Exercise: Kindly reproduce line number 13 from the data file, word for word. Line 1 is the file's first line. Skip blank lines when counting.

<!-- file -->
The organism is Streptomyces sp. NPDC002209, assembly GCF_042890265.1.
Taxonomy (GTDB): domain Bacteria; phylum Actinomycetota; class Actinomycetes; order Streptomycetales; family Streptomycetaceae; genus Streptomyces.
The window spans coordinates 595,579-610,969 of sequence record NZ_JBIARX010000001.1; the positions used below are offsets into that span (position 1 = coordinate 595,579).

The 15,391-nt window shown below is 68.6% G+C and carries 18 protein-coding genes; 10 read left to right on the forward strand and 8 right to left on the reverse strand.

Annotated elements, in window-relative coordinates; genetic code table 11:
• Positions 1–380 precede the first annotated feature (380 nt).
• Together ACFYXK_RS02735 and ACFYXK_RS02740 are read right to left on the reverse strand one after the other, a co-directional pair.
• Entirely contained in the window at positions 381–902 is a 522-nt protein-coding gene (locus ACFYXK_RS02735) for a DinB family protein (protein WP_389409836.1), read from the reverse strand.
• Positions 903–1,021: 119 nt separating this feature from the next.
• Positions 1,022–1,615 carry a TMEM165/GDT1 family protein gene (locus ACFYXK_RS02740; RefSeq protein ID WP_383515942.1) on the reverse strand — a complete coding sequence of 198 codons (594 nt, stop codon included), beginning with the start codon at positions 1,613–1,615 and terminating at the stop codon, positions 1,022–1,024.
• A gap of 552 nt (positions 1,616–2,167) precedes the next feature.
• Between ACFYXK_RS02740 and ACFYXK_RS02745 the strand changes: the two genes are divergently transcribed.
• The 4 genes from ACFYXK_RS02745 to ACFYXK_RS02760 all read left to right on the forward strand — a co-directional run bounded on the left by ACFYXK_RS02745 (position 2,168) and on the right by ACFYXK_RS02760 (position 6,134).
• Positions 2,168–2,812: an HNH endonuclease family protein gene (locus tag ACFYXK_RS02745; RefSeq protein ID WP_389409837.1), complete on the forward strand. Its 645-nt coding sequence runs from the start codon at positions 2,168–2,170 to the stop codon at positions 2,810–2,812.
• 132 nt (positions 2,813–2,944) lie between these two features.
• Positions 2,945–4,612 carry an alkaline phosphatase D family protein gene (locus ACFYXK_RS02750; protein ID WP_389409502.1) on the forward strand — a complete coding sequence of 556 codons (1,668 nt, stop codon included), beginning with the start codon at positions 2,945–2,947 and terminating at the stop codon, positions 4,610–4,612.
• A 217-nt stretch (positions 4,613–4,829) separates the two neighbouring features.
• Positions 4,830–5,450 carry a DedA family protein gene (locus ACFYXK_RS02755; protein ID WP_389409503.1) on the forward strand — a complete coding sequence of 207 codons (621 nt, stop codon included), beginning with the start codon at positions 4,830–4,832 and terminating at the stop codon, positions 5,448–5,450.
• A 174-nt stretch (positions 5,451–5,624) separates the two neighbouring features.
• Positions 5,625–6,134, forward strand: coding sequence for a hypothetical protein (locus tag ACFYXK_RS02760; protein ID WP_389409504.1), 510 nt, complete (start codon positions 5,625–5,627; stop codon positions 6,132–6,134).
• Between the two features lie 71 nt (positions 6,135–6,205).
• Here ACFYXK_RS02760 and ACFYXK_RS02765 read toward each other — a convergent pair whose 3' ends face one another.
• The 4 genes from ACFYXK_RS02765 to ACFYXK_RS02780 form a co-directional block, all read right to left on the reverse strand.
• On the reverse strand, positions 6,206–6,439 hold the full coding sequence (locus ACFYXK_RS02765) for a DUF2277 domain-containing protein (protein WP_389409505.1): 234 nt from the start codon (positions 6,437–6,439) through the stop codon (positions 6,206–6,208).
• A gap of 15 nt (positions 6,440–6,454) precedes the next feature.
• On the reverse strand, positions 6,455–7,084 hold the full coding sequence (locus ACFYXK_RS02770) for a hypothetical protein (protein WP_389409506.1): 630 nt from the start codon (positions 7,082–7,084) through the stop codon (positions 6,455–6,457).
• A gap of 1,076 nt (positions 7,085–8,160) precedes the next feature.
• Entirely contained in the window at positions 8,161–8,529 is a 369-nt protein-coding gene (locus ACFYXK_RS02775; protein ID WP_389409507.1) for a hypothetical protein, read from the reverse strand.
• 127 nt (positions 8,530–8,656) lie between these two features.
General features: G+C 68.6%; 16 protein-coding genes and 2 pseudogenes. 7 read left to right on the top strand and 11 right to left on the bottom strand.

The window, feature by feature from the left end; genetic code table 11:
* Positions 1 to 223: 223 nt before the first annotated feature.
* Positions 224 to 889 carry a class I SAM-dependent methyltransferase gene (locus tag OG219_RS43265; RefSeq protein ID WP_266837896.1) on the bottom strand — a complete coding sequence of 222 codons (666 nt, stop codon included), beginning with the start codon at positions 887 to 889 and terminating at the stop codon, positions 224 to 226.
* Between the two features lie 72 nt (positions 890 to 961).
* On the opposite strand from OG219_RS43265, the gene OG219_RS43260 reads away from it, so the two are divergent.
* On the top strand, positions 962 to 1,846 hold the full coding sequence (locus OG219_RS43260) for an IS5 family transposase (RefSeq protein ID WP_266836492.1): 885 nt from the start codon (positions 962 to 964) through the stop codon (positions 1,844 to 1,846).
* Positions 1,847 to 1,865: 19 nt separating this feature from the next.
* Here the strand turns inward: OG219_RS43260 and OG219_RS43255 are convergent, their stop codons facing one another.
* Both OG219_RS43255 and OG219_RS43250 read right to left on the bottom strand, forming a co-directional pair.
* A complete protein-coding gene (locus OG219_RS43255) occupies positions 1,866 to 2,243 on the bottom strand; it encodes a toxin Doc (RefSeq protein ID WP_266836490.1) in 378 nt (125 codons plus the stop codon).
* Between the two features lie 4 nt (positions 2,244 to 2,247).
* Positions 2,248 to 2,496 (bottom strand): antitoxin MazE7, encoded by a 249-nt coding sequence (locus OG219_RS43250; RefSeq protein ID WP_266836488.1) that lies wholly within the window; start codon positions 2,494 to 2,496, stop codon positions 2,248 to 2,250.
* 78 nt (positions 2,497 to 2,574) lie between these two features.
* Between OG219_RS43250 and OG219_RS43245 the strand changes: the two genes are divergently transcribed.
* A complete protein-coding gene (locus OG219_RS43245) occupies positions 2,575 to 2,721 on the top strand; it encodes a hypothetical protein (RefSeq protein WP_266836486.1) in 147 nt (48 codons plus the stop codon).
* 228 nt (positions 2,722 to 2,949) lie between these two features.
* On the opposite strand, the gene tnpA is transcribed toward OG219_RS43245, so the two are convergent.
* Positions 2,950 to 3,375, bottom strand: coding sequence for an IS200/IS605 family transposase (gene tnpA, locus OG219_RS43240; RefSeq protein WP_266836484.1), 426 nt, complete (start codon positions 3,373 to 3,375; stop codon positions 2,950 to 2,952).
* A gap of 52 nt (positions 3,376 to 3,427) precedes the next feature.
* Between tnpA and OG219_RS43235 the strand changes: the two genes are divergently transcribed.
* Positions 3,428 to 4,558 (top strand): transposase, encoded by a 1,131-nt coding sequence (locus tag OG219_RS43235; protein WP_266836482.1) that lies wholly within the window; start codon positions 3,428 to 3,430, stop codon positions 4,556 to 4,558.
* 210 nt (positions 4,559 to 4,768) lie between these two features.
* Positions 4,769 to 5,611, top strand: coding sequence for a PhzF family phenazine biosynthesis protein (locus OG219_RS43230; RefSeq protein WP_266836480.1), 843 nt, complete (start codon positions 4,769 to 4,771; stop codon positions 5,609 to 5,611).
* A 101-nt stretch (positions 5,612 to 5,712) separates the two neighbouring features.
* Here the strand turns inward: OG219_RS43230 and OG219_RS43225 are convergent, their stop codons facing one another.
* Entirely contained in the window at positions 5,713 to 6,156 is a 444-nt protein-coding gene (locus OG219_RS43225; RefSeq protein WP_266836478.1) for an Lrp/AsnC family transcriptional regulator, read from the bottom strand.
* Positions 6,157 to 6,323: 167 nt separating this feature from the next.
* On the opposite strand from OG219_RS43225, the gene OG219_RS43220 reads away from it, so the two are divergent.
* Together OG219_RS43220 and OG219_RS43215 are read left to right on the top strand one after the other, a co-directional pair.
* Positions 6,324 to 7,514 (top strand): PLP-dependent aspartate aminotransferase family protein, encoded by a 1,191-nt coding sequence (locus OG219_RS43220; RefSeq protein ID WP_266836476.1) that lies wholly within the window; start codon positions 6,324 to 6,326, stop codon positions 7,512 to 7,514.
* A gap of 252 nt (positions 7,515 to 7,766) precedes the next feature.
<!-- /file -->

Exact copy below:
• The 4 genes from ACFYXK_RS02745 to ACFYXK_RS02760 all read left to right on the forward strand — a co-directional run bounded on the left by ACFYXK_RS02745 (position 2,168) and on the right by ACFYXK_RS02760 (position 6,134).